England won the World Twenty20 in magnificent style with a 111-run partnership from South Africa-born batsmen Kevin Pietersen and Craig Kieswetter setting them up for a seven-wicket win over Australia on Sunday.
At a sun-blessed Kensington Oval, England restricted Australia to 147 for six before knocking off the runs with little trouble to claim their first men’s world title in limited overs cricket.
England’s triumph comes less than a year after they suffered an embarrassing defeat to the Netherlands at Lords in the 2009 World Twenty20.
That humiliation must have felt a lifetime away as skipper Paul Collingwood struck the winning runs with 18 balls to spare and his team raced on to the field in scenes of wild celebration.
Collingwood, who helped England win the Ashes in 2005, said the victory was amongst the best he has enjoyed.
“It’s right up there, it’s got to be, this is the first World Cup we’ve ever won,” he said. “When you want to be the best you’ve got to beat the best. When we got them three wickets down early doors, we gave ourselves a great opportunity.
“This is the first (world) trophy we’ve ever won, we’re going to enjoy it, we’re going to savour it.”
David Hussey’s intelligent 59 had helped Australia recover from a dreadful start where they lost their opening three wickets for just eight runs.
Australia, the 50 overs World Cup and Champions Trophy holders, were searching for a unique treble of limited overs world titles.
The defeat came 48 hours after Australia’s thrilling comeback win over Pakistan in St Lucia in the semi-final and Clarke said his team had been outclassed.
“We needed to be at our best and we weren’t. England played some wonderful cricket,” Australia captain Michael Clarke said.
“They outplayed us today, they are very talented and play a lot of Twenty20. They executed their plans under pressure, we are disappointed but we can hold out heads high,” he said.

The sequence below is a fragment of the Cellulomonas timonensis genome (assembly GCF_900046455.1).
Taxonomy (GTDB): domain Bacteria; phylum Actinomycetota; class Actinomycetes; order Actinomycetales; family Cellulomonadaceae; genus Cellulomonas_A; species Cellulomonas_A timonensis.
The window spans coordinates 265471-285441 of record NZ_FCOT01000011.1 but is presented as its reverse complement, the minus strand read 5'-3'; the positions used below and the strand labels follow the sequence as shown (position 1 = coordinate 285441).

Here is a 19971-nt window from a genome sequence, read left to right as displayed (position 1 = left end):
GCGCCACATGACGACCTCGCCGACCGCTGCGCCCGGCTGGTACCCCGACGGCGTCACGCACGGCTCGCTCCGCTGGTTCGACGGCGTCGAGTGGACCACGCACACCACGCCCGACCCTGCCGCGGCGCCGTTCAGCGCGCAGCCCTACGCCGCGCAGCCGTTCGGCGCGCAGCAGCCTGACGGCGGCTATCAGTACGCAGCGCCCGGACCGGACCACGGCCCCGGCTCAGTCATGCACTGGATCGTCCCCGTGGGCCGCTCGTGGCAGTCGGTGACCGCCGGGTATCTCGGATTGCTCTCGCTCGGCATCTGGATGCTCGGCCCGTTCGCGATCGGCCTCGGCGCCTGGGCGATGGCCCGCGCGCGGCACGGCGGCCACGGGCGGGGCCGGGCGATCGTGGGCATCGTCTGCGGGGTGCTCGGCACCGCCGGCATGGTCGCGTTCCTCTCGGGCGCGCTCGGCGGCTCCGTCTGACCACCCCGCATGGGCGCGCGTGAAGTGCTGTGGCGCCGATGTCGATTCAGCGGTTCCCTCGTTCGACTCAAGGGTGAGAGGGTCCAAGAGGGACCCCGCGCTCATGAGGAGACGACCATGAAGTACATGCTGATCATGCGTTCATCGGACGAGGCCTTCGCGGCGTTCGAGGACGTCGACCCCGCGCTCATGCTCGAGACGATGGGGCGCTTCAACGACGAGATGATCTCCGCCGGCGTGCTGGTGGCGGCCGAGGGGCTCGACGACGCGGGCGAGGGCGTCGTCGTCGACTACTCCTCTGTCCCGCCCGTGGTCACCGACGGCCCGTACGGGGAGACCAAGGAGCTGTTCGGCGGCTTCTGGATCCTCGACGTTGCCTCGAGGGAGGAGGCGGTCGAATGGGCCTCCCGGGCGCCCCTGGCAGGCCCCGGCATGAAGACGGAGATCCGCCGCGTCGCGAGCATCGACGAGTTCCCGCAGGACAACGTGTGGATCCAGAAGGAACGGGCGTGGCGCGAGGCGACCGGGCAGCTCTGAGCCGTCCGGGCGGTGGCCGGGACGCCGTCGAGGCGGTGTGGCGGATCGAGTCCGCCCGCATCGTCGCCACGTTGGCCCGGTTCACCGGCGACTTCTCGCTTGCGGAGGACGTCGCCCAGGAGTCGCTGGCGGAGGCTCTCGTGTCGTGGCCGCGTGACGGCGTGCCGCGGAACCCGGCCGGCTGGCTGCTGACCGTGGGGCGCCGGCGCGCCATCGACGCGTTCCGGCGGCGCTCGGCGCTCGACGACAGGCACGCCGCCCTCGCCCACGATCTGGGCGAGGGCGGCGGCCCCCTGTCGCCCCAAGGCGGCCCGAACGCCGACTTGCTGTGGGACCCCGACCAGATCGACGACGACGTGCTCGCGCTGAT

Clarke’s side were favourites but England responded well to losing opener Michael Lumb early, as Pietersen (47 from 31) and Kieswetter (63 from 49) went on the attack and destroyed Australia’s bowling.
Even when both lost their wickets, Eoin Morgan and Collingwood kept their nerve to steer England to glory without any of their customary nerves.
Clarke said Australia had been at least 30 runs short of a score that would have really stretched England and it was the early bowling and fielding that set up their win.
The stuttering start began when Shane Watson was caught by Graeme Swann at slip off Ryan Sidebottom after keeper Kieswetter had spilt the ball out.
Hard-hitting left-hander Dave Warner was then run out after a hesitant call from Clarke and then Brad Haddin was controversially ruled caught behind when replays showed Sidebottom’s leg side delivery brushed his hip.
After Clarke went, caught by Collingwood off the excellent Swann, Cameron White (30 off 19) and David Hussey led the recovery with a 50 run partnership in 6.2 overs.
Hussey had been dropped by Stuart Broad when on just 25 but Broad made some amends by taking a fine catch to remove the dangerous White.
Mike Hussey, who scored 60 off 24 balls in the semi-final, joined his brother and the pair put on 47 from 22 balls but England’s batsmen wiped out that hard work with clinical ease.
England had lost three times in World Cup finals, in 1979, 1987 and 1992 and also were defeated in the 2004 Champions Trophy final in their barren 35-year spell. -Reuters